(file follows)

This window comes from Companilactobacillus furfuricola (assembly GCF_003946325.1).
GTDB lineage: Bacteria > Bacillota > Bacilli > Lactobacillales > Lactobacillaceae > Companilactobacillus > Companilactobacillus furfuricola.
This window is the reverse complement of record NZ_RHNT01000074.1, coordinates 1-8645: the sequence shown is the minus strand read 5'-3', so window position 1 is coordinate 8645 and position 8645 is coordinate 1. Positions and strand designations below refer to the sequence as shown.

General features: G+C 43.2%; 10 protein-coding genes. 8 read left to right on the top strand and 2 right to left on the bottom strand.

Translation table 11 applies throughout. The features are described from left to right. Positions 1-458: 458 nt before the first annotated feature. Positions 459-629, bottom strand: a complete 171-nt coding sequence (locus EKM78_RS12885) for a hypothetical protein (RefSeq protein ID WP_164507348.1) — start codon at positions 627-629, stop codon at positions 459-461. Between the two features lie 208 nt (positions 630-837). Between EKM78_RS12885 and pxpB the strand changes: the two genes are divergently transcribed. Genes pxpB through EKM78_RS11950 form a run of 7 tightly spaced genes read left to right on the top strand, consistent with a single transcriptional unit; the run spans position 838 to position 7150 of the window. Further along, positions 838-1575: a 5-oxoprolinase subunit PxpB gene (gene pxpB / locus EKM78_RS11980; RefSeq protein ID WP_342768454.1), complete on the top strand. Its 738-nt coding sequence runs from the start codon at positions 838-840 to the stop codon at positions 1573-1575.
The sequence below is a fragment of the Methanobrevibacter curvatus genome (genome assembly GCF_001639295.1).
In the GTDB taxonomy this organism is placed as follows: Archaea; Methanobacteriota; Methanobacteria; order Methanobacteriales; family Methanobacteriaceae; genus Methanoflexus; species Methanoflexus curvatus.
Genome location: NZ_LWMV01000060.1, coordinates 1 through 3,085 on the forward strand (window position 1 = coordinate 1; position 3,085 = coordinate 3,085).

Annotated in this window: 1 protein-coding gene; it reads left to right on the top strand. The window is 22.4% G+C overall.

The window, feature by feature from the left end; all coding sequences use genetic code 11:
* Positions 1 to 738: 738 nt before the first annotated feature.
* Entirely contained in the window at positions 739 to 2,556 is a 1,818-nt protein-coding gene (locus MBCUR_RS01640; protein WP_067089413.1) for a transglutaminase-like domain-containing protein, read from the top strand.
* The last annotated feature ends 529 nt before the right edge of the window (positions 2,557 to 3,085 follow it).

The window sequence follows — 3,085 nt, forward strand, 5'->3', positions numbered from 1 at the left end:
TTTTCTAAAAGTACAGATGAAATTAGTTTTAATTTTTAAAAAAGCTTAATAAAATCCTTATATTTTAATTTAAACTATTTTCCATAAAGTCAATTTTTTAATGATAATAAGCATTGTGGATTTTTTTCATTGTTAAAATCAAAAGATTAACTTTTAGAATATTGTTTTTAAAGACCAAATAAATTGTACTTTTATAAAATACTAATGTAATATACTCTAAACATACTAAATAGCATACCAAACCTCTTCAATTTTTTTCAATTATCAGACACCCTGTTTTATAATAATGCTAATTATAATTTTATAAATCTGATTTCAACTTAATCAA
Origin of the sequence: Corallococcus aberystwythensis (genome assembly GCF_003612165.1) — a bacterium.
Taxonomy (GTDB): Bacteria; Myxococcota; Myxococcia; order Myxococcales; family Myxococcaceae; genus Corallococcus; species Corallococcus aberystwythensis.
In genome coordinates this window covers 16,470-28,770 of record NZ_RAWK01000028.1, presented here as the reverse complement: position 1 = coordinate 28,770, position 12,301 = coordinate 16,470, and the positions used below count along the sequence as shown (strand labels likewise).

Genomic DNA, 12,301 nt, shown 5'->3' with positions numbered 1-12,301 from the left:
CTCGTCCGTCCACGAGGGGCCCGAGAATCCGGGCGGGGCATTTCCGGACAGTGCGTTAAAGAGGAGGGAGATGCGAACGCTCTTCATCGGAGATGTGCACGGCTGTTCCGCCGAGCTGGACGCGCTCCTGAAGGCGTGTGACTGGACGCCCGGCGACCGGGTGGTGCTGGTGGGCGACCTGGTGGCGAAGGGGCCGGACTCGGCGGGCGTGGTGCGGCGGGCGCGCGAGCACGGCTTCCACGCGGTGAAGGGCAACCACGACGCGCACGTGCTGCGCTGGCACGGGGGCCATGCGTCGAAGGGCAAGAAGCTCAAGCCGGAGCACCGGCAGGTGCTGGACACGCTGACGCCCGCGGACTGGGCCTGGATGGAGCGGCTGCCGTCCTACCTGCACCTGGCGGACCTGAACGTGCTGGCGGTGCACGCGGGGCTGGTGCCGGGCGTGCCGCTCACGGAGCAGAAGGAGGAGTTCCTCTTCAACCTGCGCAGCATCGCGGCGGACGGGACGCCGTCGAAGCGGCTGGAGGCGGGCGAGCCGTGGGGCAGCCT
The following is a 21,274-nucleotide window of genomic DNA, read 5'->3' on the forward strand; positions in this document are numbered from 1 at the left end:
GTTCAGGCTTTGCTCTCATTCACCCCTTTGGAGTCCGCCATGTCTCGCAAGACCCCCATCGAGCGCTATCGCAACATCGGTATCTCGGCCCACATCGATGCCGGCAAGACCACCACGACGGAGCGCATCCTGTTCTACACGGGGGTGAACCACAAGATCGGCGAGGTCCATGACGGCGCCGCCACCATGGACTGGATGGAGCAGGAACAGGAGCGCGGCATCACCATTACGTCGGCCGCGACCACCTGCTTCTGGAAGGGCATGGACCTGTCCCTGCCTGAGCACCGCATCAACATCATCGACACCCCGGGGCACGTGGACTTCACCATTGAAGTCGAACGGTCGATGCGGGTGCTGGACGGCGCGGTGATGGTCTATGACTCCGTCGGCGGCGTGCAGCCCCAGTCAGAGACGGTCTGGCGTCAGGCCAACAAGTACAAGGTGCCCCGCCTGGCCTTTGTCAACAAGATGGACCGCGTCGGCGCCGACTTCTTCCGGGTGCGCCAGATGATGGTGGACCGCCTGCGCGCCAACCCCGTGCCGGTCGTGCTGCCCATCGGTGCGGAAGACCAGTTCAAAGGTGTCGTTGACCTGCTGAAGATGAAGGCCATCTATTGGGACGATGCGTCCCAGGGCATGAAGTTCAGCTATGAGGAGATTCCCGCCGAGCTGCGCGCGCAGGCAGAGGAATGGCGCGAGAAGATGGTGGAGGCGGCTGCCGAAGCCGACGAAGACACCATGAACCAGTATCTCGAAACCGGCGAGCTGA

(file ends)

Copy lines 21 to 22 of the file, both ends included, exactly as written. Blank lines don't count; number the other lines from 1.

The following is a 21,274-nucleotide window of genomic DNA, read 5'->3' on the forward strand; positions in this document are numbered from 1 at the left end:
GTTCAGGCTTTGCTCTCATTCACCCCTTTGGAGTCCGCCATGTCTCGCAAGACCCCCATCGAGCGCTATCGCAACATCGGTATCTCGGCCCACATCGATGCCGGCAAGACCACCACGACGGAGCGCATCCTGTTCTACACGGGGGTGAACCACAAGATCGGCGAGGTCCATGACGGCGCCGCCACCATGGACTGGATGGAGCAGGAACAGGAGCGCGGCATCACCATTACGTCGGCCGCGACCACCTGCTTCTGGAAGGGCATGGACCTGTCCCTGCCTGAGCACCGCATCAACATCATCGACACCCCGGGGCACGTGGACTTCACCATTGAAGTCGAACGGTCGATGCGGGTGCTGGACGGCGCGGTGATGGTCTATGACTCCGTCGGCGGCGTGCAGCCCCAGTCAGAGACGGTCTGGCGTCAGGCCAACAAGTACAAGGTGCCCCGCCTGGCCTTTGTCAACAAGATGGACCGCGTCGGCGCCGACTTCTTCCGGGTGCGCCAGATGATGGTGGACCGCCTGCGCGCCAACCCCGTGCCGGTCGTGCTGCCCATCGGTGCGGAAGACCAGTTCAAAGGTGTCGTTGACCTGCTGAAGATGAAGGCCATCTATTGGGACGATGCGTCCCAGGGCATGAAGTTCAGCTATGAGGAGATTCCCGCCGAGCTGCGCGCGCAGGCAGAGGAATGGCGCGAGAAGATGGTGGAGGCGGCTGCCGAAGCCGACGAAGACACCATGAACCAGTATCTCGAAACCGGCGAGCTGA